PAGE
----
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Project Completion: Everything You Need To Know

A successful project completion process is more than simply handing a project over to the client or business.

It’s an opportunity to strengthen the reputation of your brand and consolidate your relationship with each client by providing a thorough overview of your hard work. 

Despite this, project completion serves as one of the most misunderstood and poorly navigated areas for SMEs, agencies, and solopreneurs alike, spelling disaster for the longevity of their client relationships. 

Having seen thousands of projects completed through our work collaboration platform, we’ve assembled this all-encompassing guide to project completion to help you better navigate the project handover process and strengthen your client relationships. 

Ready? Let’s get started! 


One of the most common misconceptions about project completion is that it’s the final stage of a project. 

In reality, project completion is an ongoing process that starts from the moment a project goes into the initial preparation stage. 

Here’s a short list of everything you’ll need to do to get the project completion process off to the right start:

Establish your Deadlines

Without establishing a set of realistic deadlines for each phase of the project, it’s difficult to establish a clear timeline for the project (and near-impossible to know how and when to wrap things up).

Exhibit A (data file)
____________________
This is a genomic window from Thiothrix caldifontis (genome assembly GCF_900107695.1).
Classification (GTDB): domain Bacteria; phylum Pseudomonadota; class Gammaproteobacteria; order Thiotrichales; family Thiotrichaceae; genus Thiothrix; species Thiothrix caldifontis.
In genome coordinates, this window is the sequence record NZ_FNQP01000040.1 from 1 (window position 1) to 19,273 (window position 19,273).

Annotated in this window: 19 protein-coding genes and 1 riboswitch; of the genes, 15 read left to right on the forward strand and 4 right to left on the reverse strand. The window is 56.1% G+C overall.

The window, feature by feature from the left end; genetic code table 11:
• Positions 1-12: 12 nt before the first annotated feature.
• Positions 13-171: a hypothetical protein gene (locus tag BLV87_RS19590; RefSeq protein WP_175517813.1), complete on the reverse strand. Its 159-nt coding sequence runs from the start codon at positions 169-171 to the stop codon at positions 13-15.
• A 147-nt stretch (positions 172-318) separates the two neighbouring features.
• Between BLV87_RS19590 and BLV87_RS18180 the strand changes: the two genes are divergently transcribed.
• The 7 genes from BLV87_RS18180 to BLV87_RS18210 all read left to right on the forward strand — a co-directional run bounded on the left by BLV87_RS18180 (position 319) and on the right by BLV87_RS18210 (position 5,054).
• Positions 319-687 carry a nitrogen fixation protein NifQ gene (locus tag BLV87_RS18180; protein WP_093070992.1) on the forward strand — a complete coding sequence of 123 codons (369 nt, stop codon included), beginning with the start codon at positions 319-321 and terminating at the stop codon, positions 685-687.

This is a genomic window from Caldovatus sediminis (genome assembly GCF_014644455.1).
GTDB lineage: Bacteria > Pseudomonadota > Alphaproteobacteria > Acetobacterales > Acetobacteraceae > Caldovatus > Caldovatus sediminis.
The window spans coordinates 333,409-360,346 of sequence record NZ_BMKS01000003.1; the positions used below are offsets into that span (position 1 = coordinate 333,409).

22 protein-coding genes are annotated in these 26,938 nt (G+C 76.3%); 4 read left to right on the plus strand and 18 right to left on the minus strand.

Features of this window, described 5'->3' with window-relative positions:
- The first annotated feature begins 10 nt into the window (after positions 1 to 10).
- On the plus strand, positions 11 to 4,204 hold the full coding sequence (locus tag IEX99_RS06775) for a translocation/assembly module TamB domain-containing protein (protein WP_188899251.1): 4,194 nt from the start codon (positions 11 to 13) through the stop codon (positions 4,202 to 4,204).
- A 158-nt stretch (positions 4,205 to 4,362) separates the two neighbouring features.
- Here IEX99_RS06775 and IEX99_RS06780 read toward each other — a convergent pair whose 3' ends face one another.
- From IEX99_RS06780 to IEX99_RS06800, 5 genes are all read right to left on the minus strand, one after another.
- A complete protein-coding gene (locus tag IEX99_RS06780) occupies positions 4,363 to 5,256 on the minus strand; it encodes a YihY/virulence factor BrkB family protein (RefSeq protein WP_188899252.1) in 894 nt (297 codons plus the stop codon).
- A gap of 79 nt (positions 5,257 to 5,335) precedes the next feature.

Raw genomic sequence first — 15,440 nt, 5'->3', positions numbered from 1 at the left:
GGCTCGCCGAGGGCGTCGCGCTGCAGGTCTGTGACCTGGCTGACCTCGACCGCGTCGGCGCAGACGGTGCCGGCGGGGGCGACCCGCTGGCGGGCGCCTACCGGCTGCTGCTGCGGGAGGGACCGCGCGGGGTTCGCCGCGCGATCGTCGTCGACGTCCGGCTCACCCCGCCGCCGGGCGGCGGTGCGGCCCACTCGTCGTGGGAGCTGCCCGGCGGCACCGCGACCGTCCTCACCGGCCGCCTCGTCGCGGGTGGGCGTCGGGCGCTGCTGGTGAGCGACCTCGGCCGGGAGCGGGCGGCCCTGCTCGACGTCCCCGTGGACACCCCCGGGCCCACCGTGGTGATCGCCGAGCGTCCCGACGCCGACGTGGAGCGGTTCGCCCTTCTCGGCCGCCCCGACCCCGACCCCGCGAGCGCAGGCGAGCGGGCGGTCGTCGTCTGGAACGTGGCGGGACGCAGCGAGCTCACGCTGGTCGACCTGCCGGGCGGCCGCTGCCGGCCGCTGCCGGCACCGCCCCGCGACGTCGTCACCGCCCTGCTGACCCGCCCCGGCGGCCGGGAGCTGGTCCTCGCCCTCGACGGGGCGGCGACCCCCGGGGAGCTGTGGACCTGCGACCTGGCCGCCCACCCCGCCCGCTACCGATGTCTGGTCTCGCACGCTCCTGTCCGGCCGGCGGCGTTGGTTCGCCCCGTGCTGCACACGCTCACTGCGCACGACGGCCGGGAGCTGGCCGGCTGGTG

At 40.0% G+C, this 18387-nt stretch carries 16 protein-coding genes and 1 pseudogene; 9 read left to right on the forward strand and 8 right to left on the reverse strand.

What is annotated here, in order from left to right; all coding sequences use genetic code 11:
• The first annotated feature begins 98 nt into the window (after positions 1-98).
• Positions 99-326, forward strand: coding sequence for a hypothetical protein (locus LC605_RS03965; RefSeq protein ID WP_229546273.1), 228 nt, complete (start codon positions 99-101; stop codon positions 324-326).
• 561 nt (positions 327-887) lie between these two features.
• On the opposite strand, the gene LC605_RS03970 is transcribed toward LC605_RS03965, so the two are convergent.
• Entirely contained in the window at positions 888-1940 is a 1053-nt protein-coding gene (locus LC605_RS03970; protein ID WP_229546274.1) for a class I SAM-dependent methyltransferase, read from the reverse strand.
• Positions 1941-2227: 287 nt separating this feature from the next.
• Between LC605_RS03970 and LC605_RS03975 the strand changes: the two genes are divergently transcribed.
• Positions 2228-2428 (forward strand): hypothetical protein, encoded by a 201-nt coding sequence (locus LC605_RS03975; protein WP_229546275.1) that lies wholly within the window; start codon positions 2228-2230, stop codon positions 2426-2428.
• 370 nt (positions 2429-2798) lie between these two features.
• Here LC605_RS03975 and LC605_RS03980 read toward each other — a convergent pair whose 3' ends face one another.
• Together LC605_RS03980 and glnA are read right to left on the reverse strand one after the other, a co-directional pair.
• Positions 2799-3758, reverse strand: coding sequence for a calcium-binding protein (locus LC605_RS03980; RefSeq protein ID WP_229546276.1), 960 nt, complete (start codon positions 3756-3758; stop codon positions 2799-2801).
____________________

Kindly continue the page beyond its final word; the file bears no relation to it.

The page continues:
The best way to devise a realistic set of deadlines is to split the project into sprints of work: 

A sprint refers to a period of time (usually between one and four weeks) in which certain tasks must be completed and prepared for review. 

By taking a sprint-focused approach, you’ll gain full control over the project’s progress and streamline the revision stage with the client, allowing for a much smoother project completion process. 

The best way to plan your project into sprints is by using a virtual Kanban board, which allows for an easy, agile and effective sprint-planning process. 

Implement Risk Management 

As we’re sure you’ll agree:

A client project rarely goes exactly as planned. 

Despite this being common knowledge amongst team leaders, few project managers account for disruptions and setbacks when planning a project. 

To ensure your project completion process won’t be disrupted by unforeseen circumstances, it’s important to: